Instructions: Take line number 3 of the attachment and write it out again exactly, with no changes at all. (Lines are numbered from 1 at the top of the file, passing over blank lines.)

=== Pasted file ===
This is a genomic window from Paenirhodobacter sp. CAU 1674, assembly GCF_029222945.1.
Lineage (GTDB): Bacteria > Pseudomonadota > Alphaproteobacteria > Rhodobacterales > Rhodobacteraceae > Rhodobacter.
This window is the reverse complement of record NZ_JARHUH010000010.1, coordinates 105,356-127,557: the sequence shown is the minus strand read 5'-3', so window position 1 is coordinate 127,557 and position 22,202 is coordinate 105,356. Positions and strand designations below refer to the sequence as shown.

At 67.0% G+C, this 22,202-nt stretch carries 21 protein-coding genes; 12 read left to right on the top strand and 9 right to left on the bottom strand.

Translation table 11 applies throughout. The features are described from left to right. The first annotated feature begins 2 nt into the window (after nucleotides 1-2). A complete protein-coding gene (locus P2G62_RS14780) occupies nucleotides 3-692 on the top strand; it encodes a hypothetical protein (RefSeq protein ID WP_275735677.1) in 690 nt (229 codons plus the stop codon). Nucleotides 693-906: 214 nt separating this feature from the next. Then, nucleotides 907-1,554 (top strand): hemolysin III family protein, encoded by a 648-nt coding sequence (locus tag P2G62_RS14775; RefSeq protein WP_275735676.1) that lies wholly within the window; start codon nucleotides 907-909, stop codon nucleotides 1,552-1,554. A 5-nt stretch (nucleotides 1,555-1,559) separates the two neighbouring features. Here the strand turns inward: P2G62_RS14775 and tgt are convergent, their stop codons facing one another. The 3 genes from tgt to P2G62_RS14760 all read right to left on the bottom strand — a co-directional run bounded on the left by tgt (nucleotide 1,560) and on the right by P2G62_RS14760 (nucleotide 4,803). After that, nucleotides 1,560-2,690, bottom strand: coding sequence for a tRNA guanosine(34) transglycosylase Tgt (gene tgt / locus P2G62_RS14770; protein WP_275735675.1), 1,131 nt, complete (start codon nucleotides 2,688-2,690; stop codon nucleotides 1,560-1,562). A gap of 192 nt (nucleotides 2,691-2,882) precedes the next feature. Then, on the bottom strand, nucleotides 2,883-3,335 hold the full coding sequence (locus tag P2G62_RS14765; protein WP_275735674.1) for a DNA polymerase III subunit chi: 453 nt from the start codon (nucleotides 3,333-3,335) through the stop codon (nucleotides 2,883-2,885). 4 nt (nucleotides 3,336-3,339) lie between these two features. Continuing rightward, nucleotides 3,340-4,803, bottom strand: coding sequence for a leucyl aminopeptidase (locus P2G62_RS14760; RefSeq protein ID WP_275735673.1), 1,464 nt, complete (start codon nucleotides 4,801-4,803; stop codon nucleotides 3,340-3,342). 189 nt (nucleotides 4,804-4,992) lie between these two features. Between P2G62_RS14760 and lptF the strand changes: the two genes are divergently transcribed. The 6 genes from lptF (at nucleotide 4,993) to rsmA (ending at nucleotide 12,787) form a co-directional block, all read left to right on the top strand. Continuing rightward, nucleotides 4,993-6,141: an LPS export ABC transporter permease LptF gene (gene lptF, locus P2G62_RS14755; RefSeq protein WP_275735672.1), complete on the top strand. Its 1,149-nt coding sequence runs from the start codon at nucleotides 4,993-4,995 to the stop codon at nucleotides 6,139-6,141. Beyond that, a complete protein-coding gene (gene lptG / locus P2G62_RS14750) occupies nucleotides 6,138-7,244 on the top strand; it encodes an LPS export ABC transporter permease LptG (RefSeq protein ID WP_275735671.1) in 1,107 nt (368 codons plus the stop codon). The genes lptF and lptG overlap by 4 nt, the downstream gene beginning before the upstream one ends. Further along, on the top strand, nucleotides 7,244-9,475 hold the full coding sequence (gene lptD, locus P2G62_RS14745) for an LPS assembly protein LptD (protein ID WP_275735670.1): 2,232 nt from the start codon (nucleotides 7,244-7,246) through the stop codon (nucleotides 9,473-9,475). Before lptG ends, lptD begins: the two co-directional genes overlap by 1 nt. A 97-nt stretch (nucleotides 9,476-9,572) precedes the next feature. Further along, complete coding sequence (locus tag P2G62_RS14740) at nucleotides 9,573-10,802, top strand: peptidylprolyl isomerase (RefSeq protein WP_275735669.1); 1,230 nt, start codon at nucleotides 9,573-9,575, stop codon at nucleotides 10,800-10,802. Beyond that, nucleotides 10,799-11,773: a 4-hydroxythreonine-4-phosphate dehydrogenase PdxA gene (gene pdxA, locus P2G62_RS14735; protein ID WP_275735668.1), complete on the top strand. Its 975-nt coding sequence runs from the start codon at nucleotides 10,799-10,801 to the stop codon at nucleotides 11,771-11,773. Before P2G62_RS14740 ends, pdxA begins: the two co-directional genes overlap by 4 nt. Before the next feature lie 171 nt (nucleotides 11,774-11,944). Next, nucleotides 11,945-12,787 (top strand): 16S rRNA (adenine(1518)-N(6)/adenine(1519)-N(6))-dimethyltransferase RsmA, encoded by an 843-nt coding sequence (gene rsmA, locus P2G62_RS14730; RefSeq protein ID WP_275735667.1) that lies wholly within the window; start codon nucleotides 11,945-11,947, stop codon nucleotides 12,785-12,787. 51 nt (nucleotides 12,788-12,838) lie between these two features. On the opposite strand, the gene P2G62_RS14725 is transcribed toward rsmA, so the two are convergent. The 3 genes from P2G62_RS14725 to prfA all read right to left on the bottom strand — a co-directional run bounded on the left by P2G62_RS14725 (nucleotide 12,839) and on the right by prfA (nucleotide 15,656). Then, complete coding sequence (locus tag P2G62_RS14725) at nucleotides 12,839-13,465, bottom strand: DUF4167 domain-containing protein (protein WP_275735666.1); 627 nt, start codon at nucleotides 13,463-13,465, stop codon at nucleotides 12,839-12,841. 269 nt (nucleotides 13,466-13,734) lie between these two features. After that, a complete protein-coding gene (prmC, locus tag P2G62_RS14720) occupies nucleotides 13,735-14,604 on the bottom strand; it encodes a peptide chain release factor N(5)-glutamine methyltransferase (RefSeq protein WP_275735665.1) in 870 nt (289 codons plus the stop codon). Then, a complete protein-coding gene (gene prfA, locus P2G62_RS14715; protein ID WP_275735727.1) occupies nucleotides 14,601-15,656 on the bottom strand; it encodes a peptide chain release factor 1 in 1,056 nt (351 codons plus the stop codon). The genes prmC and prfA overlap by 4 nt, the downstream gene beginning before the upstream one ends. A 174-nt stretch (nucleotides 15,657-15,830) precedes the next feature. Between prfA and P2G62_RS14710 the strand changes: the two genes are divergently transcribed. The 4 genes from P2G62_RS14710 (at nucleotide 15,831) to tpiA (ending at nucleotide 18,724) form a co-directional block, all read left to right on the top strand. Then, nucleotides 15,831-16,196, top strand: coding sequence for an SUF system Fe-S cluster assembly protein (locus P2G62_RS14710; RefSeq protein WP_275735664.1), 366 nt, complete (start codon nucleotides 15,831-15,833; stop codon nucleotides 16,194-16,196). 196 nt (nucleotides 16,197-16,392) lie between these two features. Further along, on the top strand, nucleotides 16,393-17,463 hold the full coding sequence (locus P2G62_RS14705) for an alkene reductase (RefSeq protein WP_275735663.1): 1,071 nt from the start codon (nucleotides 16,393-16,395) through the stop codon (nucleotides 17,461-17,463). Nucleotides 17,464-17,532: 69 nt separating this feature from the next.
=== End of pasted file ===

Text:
This window is the reverse complement of record NZ_JARHUH010000010.1, coordinates 105,356-127,557: the sequence shown is the minus strand read 5'-3', so window position 1 is coordinate 127,557 and position 22,202 is coordinate 105,356. Positions and strand designations below refer to the sequence as shown.